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Discussion Starter #1
I'm installing the RTP oil cooler cooling fan and want to use a thermostatic switch to control it. I've seen summit racings adjustable units with relay, temp probe, and wiring harness, but I would rather keep it simple and use a screw in or in line style. I need to figure out a good temperature range for on/off so I can purchase the correct switch. Anyone know? I tried various searches on the internet with no luck. Thanks in advance.
 

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Remembering that this an an oil cooler, not the radiator of a water-cooled vehicle or an air intercooler, here are some thoughts.

Oil operating temps up to mid 200s don't stretch the capability of modern oils at all. Reported IR temp readings for R1200a are in the 220ish range. You do not want to drop temps extremely low- it is not true that lower is better as some believe- keeping enough heat to minimize water vapor collection in the engine is one and sticking somewhere in the range the designers intended for a whole lot of things like fuel programming, etc is another.
The whole purpose of the fan is to prevent overheating in long term idling and owner experience shows it is rarely needed on R1200s not in police use because few encounter the necessary condition. Unless you have prior experience indicating you operate yours in ways that could overheat it, its probable you don't need it. (The longest I'm likely to ever be in 100 degree stop and go traffic is 30 min and mine does not get excessively hot in those condition though it gets hotter as noted by the gauge)

With that above in mind, I would start by installing a 200 degree fan thermostat and see what my operating temp gauge tells me when it is working. Running the fan a little earlier with a low temp thermostat may have less impact than you think for a variety of reasons but you can drop to a lower number if it doesn't do enough (unlikely). Or you could simply use a manual switch and run it when you need to in the event your bike runs colder than you like with the thermostat. I would stick to probes that fit in the fins or similar. They are proven reliable and easy to service if needed.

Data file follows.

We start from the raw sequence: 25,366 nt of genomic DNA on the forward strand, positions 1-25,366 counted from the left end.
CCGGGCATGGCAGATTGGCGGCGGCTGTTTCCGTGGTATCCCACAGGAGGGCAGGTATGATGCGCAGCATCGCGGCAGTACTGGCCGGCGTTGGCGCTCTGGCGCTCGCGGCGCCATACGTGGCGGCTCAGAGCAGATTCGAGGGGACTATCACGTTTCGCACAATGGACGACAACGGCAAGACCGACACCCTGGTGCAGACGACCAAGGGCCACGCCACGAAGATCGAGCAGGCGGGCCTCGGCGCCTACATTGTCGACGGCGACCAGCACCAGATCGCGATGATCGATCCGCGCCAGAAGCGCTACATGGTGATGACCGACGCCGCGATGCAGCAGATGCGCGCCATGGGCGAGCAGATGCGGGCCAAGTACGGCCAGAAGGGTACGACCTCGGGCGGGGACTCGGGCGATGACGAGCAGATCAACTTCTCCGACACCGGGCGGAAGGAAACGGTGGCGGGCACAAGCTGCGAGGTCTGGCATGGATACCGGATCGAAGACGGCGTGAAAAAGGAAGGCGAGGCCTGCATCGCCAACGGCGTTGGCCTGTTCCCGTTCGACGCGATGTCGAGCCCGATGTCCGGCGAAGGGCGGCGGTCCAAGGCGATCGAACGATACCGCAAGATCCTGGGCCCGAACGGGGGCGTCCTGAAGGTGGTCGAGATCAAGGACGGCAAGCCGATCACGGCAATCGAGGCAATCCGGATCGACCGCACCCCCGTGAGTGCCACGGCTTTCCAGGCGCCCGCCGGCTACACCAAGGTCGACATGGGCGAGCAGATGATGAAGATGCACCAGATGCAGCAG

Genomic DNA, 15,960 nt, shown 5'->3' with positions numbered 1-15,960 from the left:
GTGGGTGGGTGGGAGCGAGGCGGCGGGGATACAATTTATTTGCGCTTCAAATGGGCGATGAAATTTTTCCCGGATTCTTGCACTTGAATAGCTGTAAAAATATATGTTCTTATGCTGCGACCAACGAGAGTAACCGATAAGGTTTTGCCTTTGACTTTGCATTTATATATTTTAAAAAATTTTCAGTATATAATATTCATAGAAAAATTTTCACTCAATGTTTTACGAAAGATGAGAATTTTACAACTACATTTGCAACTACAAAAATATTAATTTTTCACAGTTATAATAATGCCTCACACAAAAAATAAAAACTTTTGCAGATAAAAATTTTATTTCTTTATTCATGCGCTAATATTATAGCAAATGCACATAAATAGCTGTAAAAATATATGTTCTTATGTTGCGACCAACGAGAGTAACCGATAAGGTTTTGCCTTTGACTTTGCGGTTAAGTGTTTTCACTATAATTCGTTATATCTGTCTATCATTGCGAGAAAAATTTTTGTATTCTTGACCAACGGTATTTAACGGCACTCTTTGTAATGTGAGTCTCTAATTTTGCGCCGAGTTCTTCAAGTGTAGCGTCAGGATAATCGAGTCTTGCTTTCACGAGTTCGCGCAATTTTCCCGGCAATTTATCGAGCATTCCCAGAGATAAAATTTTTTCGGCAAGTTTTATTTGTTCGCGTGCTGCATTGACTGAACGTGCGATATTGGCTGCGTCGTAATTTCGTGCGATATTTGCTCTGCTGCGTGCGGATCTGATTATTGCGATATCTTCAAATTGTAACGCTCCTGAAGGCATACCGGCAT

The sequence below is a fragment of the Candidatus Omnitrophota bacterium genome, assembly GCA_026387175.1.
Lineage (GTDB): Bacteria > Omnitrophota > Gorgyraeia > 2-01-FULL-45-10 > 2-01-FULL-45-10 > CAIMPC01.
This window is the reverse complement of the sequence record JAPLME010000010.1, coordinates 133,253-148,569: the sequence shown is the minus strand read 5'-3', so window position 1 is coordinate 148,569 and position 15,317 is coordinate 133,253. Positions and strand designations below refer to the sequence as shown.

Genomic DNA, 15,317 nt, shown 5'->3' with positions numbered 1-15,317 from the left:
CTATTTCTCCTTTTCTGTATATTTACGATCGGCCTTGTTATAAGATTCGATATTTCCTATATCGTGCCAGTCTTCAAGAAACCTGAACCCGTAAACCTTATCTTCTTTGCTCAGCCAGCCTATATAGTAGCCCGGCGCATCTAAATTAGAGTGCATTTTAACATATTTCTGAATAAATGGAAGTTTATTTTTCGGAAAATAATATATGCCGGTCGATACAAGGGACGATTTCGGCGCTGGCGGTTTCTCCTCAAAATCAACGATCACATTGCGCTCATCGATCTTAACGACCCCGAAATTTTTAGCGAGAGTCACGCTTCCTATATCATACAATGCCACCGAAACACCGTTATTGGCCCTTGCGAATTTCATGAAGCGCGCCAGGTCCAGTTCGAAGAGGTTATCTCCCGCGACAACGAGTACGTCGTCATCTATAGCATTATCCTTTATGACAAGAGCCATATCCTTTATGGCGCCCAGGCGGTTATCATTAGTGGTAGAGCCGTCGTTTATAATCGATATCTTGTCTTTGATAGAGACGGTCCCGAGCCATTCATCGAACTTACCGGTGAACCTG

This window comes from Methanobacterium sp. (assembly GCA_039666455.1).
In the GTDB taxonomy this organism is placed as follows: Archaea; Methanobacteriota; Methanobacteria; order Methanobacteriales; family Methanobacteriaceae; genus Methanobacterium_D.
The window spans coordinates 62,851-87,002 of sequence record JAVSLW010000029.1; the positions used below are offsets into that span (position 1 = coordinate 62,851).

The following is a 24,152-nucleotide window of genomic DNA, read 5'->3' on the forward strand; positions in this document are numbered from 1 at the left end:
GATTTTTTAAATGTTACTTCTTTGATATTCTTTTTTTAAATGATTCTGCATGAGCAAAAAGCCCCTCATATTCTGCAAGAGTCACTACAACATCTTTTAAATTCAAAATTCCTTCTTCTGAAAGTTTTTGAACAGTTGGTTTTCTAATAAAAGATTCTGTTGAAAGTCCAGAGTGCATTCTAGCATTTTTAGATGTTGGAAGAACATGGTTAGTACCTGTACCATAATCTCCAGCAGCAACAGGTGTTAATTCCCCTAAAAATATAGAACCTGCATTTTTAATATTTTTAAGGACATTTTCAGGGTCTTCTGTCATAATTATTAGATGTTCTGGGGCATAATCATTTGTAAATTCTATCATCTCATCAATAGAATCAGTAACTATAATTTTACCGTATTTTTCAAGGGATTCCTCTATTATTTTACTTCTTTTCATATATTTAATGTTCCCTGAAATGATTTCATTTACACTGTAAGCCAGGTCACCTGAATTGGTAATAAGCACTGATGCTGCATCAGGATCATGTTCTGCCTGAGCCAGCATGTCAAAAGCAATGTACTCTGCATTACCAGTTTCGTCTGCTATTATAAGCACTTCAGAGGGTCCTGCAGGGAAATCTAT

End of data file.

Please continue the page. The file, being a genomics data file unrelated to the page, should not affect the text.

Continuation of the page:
I use some of the low temp ones on intercoolers where cooler is better. Intercoolers on street cars are often a bit small for sustained boost use (they heat soak and lose abilty to drop enough temp off the compressed air charge) so need some help from fans in that case where as cool as possible is the goal, unlike oil where proper operating temp is the point.
 

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Discussion Starter #3
Thanks for the well thought out reply. The reason I wanted to install one is last summer when coming back from Canada, we were in 85-90 degree temps and traffic was backed up over a mile from the crossing. The oil temp started rising steadily over about 10-20 minutes activating the warning light. I then shut it off and pushed the bike all the way! Luckily it was flat but in full riding gear I was sweating and very uncomfortable. I vowed I would never do that again. Even if it never happens again, once was too many times. I'll probably do the adjustable unit with temp probe from Summit Racing. It comes complete with fuse and relay. Thanks again.
 

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Discussion Starter #5
I used that link to get the parts list needed to install the fan. He used a manual switch to turn the fan on/off and I am going to use thermostatic control.
 

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The temp on my 05 RT is in same bar on the guage just below center in summer at 110 deg or now winter at 65.
 

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Discussion Starter #7
Mine is too if I"m moving or only stopped for traffic lights. Try a 90 degree day in direct sunlight on blacktop sitting still for 20-30 minutes.
 

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Same slow progress coming back to the Seattle area on a Summer Sunday afternoon over I90 pass or up I5 from Portland. The northbound I5 freeway north of Seattle is famous for 3 hour stop and go events when there is an accident. Just no road work arounds that function with all the traffic. I too am going to install the fans. But I am going to just use a manual switch. A good reason to support lane splitting.
 
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